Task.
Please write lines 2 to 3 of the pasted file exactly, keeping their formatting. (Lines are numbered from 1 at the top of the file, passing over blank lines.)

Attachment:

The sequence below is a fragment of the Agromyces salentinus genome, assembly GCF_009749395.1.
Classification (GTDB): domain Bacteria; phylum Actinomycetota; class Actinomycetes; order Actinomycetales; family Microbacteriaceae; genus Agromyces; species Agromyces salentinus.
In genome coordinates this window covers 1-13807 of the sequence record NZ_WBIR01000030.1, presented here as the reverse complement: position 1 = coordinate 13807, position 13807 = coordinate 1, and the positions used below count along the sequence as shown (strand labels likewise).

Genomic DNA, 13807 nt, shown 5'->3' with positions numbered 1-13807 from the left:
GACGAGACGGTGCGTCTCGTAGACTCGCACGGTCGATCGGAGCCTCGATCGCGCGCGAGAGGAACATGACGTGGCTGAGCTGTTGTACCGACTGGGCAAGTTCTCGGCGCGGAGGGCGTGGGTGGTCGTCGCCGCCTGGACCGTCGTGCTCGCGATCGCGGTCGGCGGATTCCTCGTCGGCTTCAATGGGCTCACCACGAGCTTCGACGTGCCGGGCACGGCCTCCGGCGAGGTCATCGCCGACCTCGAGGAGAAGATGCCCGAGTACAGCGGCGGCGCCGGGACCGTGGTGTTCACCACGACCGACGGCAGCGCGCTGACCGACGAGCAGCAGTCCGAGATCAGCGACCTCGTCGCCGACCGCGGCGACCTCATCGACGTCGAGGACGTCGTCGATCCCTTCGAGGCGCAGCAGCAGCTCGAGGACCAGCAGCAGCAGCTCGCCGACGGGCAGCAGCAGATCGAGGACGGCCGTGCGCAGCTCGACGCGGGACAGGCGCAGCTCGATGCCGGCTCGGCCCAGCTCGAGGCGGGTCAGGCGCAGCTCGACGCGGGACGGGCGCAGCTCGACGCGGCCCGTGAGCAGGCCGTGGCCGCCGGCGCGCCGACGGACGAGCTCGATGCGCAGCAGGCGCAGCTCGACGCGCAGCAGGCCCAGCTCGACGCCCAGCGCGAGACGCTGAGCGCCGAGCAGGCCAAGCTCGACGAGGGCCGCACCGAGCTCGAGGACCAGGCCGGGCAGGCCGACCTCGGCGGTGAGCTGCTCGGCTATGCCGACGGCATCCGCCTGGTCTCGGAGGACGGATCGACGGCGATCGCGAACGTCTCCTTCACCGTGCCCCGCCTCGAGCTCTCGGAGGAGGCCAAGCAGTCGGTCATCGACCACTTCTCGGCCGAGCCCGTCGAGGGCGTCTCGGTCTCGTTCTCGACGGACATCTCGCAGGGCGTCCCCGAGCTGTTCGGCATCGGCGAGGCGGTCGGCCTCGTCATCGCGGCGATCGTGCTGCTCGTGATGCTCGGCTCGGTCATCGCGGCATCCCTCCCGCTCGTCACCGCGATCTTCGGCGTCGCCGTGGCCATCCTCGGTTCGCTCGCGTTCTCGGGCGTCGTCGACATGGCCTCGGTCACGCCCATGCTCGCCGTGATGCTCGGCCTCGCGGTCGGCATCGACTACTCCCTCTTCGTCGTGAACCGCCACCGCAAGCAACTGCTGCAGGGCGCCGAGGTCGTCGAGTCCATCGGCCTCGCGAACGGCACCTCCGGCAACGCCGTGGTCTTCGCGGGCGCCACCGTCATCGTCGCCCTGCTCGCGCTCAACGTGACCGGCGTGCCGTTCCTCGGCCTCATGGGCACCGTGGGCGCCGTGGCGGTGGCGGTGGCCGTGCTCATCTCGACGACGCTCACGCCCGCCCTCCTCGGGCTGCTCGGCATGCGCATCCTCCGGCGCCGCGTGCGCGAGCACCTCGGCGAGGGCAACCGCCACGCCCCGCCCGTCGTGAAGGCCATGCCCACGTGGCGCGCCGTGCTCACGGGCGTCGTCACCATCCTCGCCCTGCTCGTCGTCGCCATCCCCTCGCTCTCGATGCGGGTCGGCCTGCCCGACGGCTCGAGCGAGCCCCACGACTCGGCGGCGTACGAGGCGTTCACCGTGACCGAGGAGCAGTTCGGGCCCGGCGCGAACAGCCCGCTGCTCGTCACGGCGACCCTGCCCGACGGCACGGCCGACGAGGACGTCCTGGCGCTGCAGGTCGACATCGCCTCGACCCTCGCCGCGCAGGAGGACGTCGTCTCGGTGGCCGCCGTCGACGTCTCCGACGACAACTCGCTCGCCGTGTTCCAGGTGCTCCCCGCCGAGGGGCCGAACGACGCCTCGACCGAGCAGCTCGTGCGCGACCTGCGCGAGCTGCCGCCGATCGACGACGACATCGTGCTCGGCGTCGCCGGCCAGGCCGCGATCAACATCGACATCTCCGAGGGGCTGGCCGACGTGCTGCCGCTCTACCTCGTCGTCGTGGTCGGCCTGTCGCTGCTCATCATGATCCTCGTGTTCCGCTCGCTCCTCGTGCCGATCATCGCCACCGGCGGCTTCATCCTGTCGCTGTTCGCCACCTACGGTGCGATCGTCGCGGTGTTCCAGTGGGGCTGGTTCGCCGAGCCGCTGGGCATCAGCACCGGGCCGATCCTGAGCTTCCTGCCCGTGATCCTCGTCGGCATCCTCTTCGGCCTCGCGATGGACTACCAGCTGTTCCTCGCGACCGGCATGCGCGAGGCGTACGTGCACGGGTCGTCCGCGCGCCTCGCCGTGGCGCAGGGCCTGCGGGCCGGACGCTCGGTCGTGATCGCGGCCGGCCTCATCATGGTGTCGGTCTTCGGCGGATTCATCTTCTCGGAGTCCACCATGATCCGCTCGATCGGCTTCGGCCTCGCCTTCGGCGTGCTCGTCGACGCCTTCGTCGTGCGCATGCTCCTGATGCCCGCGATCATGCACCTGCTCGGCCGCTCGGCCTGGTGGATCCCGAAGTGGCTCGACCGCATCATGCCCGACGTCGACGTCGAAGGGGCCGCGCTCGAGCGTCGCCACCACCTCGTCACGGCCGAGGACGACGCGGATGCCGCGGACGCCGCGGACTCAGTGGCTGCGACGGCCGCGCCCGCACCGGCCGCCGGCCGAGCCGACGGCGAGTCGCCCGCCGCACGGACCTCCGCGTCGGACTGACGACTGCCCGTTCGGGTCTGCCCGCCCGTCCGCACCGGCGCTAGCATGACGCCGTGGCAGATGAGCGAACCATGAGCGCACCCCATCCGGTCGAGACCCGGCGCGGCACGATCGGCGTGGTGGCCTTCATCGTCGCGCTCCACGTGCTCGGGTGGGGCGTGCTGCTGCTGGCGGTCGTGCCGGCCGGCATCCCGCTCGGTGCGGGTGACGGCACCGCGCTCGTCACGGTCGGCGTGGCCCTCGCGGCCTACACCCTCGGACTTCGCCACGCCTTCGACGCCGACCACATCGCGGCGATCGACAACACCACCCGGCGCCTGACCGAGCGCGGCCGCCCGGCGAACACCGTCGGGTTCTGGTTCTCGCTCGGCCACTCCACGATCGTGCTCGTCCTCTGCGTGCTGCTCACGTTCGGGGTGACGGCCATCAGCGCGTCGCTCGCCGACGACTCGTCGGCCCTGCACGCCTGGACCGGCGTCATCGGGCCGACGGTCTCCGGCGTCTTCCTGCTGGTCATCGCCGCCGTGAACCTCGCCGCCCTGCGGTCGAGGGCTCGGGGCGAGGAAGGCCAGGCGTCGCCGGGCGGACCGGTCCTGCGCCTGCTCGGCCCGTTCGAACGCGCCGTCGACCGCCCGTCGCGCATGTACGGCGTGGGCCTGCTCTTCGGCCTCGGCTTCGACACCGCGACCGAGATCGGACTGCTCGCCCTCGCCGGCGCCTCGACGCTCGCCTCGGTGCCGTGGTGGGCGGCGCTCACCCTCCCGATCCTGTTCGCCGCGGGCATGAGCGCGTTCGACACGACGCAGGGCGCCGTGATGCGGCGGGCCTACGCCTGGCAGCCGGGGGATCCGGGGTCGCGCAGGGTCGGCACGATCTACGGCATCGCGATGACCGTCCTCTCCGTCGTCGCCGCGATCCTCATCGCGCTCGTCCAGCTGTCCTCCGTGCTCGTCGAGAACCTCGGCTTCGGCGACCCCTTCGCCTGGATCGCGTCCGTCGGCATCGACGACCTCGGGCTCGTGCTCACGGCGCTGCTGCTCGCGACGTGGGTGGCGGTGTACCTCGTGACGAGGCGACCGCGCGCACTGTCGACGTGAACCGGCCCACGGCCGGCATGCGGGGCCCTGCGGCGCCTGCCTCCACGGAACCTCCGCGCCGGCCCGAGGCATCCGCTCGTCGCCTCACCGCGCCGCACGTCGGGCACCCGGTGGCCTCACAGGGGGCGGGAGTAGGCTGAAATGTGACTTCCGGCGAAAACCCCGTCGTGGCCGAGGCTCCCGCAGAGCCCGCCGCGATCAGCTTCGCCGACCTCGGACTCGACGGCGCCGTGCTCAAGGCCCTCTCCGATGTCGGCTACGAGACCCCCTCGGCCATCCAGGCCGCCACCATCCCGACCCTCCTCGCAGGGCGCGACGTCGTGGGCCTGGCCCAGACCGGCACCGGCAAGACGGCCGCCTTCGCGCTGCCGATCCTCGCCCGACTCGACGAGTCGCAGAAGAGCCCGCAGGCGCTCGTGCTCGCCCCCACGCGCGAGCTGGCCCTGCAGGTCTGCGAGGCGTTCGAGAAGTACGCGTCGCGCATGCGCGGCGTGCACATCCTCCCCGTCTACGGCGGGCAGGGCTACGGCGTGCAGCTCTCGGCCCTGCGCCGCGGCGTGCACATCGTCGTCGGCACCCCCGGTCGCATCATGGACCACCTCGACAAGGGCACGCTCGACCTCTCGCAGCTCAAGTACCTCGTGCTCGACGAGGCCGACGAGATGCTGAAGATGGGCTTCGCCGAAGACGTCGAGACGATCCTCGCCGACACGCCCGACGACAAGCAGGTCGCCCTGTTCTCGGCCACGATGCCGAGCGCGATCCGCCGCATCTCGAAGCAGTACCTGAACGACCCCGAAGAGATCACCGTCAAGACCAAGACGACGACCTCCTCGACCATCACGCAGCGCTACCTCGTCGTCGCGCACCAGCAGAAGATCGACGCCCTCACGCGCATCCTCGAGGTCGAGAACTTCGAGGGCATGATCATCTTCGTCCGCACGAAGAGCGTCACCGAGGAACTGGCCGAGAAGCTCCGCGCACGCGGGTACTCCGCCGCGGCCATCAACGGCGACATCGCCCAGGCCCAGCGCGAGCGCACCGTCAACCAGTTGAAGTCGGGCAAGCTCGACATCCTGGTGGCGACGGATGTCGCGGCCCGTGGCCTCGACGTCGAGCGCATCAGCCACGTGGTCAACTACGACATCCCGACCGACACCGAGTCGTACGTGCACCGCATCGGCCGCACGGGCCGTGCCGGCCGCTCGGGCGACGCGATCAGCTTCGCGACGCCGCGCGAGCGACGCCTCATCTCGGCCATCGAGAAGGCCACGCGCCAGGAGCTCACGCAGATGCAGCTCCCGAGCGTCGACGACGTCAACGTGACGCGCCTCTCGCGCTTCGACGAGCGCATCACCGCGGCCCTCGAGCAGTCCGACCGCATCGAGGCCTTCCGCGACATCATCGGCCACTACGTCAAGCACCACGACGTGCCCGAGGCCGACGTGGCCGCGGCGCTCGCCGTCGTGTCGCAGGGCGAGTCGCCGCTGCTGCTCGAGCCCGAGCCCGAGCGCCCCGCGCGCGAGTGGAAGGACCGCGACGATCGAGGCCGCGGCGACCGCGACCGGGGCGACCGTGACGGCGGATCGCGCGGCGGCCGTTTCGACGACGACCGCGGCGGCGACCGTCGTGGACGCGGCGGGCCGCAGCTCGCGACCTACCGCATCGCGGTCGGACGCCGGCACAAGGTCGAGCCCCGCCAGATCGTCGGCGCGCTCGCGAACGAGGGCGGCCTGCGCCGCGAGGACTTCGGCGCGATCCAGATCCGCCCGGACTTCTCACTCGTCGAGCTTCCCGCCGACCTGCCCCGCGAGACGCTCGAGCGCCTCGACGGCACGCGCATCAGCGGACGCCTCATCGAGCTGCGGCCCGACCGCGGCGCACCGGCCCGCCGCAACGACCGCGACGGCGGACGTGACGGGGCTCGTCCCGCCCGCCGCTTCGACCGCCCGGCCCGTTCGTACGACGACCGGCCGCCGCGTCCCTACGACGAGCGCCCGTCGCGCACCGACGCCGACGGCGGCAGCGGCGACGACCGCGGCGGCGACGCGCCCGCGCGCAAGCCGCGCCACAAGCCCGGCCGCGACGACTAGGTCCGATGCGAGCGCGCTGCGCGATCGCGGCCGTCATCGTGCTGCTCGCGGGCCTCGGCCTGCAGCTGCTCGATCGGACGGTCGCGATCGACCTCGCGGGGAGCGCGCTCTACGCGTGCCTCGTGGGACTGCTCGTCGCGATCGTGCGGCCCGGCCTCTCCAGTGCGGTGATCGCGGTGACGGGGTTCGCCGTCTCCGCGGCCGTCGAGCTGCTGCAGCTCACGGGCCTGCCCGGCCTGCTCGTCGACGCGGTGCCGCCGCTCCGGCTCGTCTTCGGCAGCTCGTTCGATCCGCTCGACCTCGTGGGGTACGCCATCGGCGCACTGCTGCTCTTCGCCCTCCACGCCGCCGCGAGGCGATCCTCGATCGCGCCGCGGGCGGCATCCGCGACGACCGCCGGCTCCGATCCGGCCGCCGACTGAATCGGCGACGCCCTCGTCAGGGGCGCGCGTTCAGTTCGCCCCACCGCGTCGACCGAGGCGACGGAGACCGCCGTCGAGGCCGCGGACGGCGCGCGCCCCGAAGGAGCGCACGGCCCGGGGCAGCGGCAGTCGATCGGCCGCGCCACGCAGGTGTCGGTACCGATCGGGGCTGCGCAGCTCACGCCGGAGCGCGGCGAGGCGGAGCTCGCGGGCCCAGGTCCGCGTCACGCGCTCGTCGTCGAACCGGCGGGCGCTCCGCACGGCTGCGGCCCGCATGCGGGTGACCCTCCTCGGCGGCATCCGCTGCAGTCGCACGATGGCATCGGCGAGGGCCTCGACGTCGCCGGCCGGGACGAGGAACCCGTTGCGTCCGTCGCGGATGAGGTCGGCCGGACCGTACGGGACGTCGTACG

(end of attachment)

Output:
Classification (GTDB): domain Bacteria; phylum Actinomycetota; class Actinomycetes; order Actinomycetales; family Microbacteriaceae; genus Agromyces; species Agromyces salentinus.
In genome coordinates this window covers 1-13807 of the sequence record NZ_WBIR01000030.1, presented here as the reverse complement: position 1 = coordinate 13807, position 13807 = coordinate 1, and the positions used below count along the sequence as shown (strand labels likewise).